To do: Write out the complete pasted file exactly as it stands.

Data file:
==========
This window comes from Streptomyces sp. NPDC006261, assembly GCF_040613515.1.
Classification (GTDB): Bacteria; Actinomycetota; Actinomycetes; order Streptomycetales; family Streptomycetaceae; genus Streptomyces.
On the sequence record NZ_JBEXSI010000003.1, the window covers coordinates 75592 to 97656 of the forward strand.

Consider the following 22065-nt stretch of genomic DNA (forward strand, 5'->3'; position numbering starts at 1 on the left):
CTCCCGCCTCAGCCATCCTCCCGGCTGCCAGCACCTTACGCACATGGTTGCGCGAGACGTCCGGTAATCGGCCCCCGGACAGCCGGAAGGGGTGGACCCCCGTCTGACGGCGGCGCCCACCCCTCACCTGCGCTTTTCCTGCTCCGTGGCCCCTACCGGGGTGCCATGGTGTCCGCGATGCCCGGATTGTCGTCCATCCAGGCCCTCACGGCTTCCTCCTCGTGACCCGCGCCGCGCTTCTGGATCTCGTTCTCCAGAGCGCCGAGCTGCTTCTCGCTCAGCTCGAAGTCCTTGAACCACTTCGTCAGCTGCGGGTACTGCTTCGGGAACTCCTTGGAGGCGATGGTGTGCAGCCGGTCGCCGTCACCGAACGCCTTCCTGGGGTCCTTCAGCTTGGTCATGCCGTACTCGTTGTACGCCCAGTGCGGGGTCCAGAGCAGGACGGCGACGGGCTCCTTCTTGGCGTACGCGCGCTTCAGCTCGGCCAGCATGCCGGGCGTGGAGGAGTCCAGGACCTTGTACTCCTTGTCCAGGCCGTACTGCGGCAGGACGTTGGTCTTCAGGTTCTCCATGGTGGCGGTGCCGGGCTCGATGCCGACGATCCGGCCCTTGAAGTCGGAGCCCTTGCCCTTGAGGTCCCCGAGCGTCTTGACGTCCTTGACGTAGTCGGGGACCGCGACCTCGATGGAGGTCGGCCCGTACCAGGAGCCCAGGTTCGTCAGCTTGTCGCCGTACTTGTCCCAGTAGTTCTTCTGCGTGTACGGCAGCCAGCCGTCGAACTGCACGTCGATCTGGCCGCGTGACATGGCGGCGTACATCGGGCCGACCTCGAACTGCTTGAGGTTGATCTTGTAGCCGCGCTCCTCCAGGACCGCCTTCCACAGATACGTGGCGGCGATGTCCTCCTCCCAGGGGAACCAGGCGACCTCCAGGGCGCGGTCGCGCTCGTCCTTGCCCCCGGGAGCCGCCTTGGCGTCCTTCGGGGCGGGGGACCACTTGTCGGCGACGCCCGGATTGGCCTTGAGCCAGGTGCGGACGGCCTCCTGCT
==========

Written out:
This window comes from Streptomyces sp. NPDC006261, assembly GCF_040613515.1.
Classification (GTDB): Bacteria; Actinomycetota; Actinomycetes; order Streptomycetales; family Streptomycetaceae; genus Streptomyces.
On the sequence record NZ_JBEXSI010000003.1, the window covers coordinates 75592 to 97656 of the forward strand.

Consider the following 22065-nt stretch of genomic DNA (forward strand, 5'->3'; position numbering starts at 1 on the left):
CTCCCGCCTCAGCCATCCTCCCGGCTGCCAGCACCTTACGCACATGGTTGCGCGAGACGTCCGGTAATCGGCCCCCGGACAGCCGGAAGGGGTGGACCCCCGTCTGACGGCGGCGCCCACCCCTCACCTGCGCTTTTCCTGCTCCGTGGCCCCTACCGGGGTGCCATGGTGTCCGCGATGCCCGGATTGTCGTCCATCCAGGCCCTCACGGCTTCCTCCTCGTGACCCGCGCCGCGCTTCTGGATCTCGTTCTCCAGAGCGCCGAGCTGCTTCTCGCTCAGCTCGAAGTCCTTGAACCACTTCGTCAGCTGCGGGTACTGCTTCGGGAACTCCTTGGAGGCGATGGTGTGCAGCCGGTCGCCGTCACCGAACGCCTTCCTGGGGTCCTTCAGCTTGGTCATGCCGTACTCGTTGTACGCCCAGTGCGGGGTCCAGAGCAGGACGGCGACGGGCTCCTTCTTGGCGTACGCGCGCTTCAGCTCGGCCAGCATGCCGGGCGTGGAGGAGTCCAGGACCTTGTACTCCTTGTCCAGGCCGTACTGCGGCAGGACGTTGGTCTTCAGGTTCTCCATGGTGGCGGTGCCGGGCTCGATGCCGACGATCCGGCCCTTGAAGTCGGAGCCCTTGCCCTTGAGGTCCCCGAGCGTCTTGACGTCCTTGACGTAGTCGGGGACCGCGACCTCGATGGAGGTCGGCCCGTACCAGGAGCCCAGGTTCGTCAGCTTGTCGCCGTACTTGTCCCAGTAGTTCTTCTGCGTGTACGGCAGCCAGCCGTCGAACTGCACGTCGATCTGGCCGCGTGACATGGCGGCGTACATCGGGCCGACCTCGAACTGCTTGAGGTTGATCTTGTAGCCGCGCTCCTCCAGGACCGCCTTCCACAGATACGTGGCGGCGATGTCCTCCTCCCAGGGGAACCAGGCGACCTCCAGGGCGCGGTCGCGCTCGTCCTTGCCCCCGGGAGCCGCCTTGGCGTCCTTCGGGGCGGGGGACCACTTGTCGGCGACGCCCGGATTGGCCTTGAGCCAGGTGCGGACGGCCTCCTGCT